Please use this identifier to cite or link to this item:
|Title:||A comparative transcriptomic approach to elucidate common and divergent mechanisms involved in apricot and peach fruit development and ripening||Authors:||Ziliotto, Fiorenza
Manganaris, George A.
|Keywords:||Apricot;Peach;Rosaceae;Prunus;Fruit--Development;Fruit--Ripening;Nucleic acid hybridization;Genomics;Messenger RNA;Heat shock proteins;Gene expression||Category:||AGRICULTURAL SCIENCES;Agricultural Biotechnology;Other Agricultural Sciences||Field:||Agricultural Sciences||Issue Date:||31-May-2010||Publisher:||ISHS||Source:||XIV international symposium on apricot breeding and culture, 2010, pages 577-582||Journal:||Acta Horticulturae||Conference:||International symposium on apricot breeding and culture||Abstract:||Transcript profiling methods are increasingly used to understand the biological basis of growth and development, and fruit quality in the case of fruits. Such methods provide information for thousands of genes, including those of still unknown function. Furthermore, high-throughput methodologies can be used for comprehensive transcriptome analyses, which may lead to further elucidation of fruit growth and development. Microarray is an attractive genomic tool, since it can be used in a heterologous fashion for gene discovery and characterization in species where few resources are available. In the current study, the progress of apricot (Prunus armeniaca cv. Goldrich) fruit ripening during the last developmental stages was monitored and microarray data that were produced were used for comparative in silico studies with data reported during the transition of peach and nectarine fruits from pre-climacteric to climacteric stage. Transcriptomic studies for both fruit species were carried out using the first available peach microarray (μPEACH 1.0) that contains 4,806 oligonucleotides, each corresponding to a single unigene. Intriguingly, a sharp increase of transcript levels in genes regulating an array of heat shock proteins was detected in apricot fruit, which was not the case during nectarine fruit ripening. In addition, we focused on transcript levels of auxin regulated proteins and their role during the last phases of fruit ripening. Overall, data of the present study offers an initial descriptive picture of transcript profiling of novel key genes and their putative role during the last stages of fruit development is challenged. A future perspective, which will also encompass data validation for genes of interest, is the unravelling of the mechanisms underlying the ripening process in stone-fruits, through the identification of genes differentially expressed during peach and apricot ripening and their correlation with traits of agronomic interest||Description:||Acta Horticulturae,Volume 862, 31 May 2010, Pages 577-582||URI:||http://ktisis.cut.ac.cy/handle/10488/6461||ISBN:||9789066053564||ISSN:||05677572||DOI:||10.17660/ActaHortic.2010.862.91||Type:||Conference Papers|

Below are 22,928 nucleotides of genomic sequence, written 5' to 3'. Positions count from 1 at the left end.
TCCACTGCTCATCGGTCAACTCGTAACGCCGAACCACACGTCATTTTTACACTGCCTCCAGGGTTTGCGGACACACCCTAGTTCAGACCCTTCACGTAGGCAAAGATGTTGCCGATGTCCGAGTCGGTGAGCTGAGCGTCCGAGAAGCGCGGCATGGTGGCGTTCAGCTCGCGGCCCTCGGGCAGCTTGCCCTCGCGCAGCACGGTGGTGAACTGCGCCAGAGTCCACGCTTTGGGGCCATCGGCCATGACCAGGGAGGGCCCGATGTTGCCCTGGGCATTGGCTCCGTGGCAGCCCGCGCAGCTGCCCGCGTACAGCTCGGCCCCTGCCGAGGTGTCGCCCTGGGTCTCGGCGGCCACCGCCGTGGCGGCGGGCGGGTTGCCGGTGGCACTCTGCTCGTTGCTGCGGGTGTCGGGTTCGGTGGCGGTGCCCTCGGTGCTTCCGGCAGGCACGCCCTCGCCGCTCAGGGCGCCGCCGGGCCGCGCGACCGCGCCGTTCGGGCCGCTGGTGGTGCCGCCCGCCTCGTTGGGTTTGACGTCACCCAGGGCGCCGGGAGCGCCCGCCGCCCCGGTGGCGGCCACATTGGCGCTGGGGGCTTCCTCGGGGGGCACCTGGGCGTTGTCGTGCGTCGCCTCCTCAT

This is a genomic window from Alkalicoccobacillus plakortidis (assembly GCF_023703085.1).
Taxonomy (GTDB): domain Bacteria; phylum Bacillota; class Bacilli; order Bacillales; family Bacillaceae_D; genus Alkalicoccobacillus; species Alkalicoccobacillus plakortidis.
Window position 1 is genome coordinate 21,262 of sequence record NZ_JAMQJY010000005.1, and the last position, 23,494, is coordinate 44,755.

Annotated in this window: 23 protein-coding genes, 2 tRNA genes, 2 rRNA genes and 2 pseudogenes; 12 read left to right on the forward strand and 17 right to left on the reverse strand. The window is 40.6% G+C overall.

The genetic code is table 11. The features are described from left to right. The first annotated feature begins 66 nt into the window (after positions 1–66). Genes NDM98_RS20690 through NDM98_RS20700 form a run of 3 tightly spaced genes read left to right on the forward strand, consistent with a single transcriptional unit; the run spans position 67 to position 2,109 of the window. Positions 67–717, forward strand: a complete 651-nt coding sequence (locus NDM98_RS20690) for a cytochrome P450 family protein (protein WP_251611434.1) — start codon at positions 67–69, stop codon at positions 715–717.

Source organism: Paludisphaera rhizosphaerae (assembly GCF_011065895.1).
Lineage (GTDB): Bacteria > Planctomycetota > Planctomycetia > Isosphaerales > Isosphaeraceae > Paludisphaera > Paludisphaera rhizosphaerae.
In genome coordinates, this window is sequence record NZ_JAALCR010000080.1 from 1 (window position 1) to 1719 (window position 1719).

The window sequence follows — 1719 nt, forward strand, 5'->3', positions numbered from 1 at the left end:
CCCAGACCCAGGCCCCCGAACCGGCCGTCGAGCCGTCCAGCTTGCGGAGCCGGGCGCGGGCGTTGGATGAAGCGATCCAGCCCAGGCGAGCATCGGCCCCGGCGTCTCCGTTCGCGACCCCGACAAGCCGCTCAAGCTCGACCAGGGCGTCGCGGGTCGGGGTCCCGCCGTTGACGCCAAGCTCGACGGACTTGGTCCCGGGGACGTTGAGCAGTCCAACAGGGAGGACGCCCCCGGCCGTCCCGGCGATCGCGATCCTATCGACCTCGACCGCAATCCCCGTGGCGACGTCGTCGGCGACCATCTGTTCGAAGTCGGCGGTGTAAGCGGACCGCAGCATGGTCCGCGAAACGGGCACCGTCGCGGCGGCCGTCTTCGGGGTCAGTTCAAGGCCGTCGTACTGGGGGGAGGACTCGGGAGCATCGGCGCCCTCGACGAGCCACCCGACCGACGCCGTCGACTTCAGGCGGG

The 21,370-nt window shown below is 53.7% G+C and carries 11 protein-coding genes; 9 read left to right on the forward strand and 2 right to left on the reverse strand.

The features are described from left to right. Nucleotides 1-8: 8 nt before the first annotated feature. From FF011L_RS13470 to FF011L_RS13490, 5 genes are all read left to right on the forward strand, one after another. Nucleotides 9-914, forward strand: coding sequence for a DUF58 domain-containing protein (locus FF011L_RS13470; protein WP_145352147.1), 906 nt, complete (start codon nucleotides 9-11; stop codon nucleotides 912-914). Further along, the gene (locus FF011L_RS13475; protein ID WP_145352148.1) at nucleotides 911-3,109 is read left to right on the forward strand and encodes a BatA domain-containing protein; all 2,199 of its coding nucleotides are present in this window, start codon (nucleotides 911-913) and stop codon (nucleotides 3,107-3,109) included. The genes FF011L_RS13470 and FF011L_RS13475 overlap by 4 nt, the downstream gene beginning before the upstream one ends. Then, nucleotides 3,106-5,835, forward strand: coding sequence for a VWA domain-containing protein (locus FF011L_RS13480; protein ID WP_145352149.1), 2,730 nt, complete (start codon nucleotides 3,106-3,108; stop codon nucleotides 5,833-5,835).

|Appears in Collections:||Δημοσιεύσεις σε συνέδρια/Conference papers|
Show full item record
checked on Oct 18, 2019
Items in DSpace are protected by copyright, with all rights reserved, unless otherwise indicated.